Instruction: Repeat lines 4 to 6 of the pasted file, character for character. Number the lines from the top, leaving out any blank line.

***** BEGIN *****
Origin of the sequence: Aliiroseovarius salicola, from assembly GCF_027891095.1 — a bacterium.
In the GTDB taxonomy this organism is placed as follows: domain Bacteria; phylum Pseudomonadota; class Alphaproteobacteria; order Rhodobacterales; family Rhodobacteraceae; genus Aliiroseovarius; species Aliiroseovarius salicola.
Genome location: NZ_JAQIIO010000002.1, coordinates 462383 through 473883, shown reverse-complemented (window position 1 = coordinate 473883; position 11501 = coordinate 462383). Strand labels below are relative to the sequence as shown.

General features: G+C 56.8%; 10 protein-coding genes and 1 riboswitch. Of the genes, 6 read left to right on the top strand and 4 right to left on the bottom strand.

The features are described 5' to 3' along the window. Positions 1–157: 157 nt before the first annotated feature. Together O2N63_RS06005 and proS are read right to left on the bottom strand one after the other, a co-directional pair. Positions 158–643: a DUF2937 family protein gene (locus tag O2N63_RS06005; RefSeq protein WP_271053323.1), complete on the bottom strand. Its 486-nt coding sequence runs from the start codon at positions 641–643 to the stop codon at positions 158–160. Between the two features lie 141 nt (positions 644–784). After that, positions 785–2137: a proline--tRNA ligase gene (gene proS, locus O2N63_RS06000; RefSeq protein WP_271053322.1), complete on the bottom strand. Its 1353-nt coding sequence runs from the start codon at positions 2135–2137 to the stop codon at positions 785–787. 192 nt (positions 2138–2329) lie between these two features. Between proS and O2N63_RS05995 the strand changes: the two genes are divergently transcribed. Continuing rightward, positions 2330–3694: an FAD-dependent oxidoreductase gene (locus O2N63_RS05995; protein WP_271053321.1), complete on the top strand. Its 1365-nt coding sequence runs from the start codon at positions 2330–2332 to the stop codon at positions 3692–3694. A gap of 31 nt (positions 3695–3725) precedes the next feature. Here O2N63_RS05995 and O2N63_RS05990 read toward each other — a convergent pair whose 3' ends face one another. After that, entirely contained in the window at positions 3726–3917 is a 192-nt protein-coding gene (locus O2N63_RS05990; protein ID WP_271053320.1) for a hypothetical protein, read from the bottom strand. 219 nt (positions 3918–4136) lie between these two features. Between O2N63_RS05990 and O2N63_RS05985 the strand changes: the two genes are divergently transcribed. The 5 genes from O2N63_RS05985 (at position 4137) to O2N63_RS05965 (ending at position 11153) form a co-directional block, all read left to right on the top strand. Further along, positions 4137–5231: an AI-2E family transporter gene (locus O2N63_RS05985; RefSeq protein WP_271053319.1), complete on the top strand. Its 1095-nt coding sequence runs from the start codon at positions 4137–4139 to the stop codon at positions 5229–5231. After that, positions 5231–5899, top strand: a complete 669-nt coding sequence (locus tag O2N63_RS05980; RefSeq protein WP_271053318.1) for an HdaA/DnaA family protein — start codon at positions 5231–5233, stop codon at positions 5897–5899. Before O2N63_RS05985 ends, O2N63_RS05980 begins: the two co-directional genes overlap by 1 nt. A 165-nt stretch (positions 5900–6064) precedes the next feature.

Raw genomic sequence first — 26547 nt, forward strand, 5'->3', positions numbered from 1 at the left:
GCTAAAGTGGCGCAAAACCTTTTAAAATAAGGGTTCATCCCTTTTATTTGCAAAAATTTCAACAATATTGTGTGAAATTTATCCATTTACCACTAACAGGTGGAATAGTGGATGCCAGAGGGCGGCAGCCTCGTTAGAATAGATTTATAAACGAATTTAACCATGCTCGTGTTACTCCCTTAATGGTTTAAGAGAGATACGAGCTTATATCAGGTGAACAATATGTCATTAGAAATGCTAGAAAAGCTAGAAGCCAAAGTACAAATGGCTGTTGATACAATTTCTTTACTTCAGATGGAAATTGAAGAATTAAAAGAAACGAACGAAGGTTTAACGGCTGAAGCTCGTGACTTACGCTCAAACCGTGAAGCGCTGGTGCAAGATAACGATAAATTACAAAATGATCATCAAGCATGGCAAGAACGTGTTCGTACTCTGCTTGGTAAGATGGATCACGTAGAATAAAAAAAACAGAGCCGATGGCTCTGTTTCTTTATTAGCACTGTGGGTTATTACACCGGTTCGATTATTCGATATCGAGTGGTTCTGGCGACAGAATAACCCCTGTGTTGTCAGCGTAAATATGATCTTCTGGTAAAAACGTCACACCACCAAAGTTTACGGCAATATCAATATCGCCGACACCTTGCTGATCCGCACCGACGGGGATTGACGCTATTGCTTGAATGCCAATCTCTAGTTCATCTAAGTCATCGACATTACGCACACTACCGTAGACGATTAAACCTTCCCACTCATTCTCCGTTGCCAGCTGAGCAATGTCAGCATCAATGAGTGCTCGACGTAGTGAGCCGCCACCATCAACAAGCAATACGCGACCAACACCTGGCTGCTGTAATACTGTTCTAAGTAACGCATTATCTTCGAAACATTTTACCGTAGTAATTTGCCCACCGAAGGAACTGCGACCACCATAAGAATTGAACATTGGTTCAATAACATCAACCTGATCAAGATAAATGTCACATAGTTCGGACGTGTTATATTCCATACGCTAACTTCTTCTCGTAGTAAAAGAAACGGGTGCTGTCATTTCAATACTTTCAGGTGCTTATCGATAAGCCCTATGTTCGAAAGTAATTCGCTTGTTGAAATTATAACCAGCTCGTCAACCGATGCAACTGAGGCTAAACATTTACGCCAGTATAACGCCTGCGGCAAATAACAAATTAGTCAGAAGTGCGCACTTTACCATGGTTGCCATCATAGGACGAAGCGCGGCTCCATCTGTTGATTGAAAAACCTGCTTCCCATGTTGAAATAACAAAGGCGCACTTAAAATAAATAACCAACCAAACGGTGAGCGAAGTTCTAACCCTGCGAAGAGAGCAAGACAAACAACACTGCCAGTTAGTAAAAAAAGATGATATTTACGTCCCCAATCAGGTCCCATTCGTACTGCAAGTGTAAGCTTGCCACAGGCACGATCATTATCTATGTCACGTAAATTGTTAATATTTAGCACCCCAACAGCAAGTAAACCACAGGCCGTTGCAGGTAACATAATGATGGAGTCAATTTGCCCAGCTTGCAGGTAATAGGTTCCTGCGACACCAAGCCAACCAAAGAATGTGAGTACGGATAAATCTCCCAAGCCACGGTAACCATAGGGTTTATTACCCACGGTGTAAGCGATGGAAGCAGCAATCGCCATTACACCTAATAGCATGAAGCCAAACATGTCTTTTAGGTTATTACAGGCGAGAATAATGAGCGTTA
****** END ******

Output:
General features: G+C 56.8%; 10 protein-coding genes and 1 riboswitch. Of the genes, 6 read left to right on the top strand and 4 right to left on the bottom strand.

The features are described 5' to 3' along the window. Positions 1–157: 157 nt before the first annotated feature. Together O2N63_RS06005 and proS are read right to left on the bottom strand one after the other, a co-directional pair. Positions 158–643: a DUF2937 family protein gene (locus tag O2N63_RS06005; RefSeq protein WP_271053323.1), complete on the bottom strand. Its 486-nt coding sequence runs from the start codon at positions 641–643 to the stop codon at positions 158–160. Between the two features lie 141 nt (positions 644–784). After that, positions 785–2137: a proline--tRNA ligase gene (gene proS, locus O2N63_RS06000; RefSeq protein WP_271053322.1), complete on the bottom strand. Its 1353-nt coding sequence runs from the start codon at positions 2135–2137 to the stop codon at positions 785–787. 192 nt (positions 2138–2329) lie between these two features. Between proS and O2N63_RS05995 the strand changes: the two genes are divergently transcribed. Continuing rightward, positions 2330–3694: an FAD-dependent oxidoreductase gene (locus O2N63_RS05995; protein WP_271053321.1), complete on the top strand. Its 1365-nt coding sequence runs from the start codon at positions 2330–2332 to the stop codon at positions 3692–3694. A gap of 31 nt (positions 3695–3725) precedes the next feature. Here O2N63_RS05995 and O2N63_RS05990 read toward each other — a convergent pair whose 3' ends face one another. After that, entirely contained in the window at positions 3726–3917 is a 192-nt protein-coding gene (locus O2N63_RS05990; protein ID WP_271053320.1) for a hypothetical protein, read from the bottom strand. 219 nt (positions 3918–4136) lie between these two features. Between O2N63_RS05990 and O2N63_RS05985 the strand changes: the two genes are divergently transcribed. The 5 genes from O2N63_RS05985 (at position 4137) to O2N63_RS05965 (ending at position 11153) form a co-directional block, all read left to right on the top strand. Further along, positions 4137–5231: an AI-2E family transporter gene (locus O2N63_RS05985; RefSeq protein WP_271053319.1), complete on the top strand. Its 1095-nt coding sequence runs from the start codon at positions 4137–4139 to the stop codon at positions 5229–5231. After that, positions 5231–5899, top strand: a complete 669-nt coding sequence (locus tag O2N63_RS05980; RefSeq protein WP_271053318.1) for an HdaA/DnaA family protein — start codon at positions 5231–5233, stop codon at positions 5897–5899. Before O2N63_RS05985 ends, O2N63_RS05980 begins: the two co-directional genes overlap by 1 nt. A 165-nt stretch (positions 5900–6064) precedes the next feature.

Raw genomic sequence first — 26547 nt, forward strand, 5'->3', positions numbered from 1 at the left: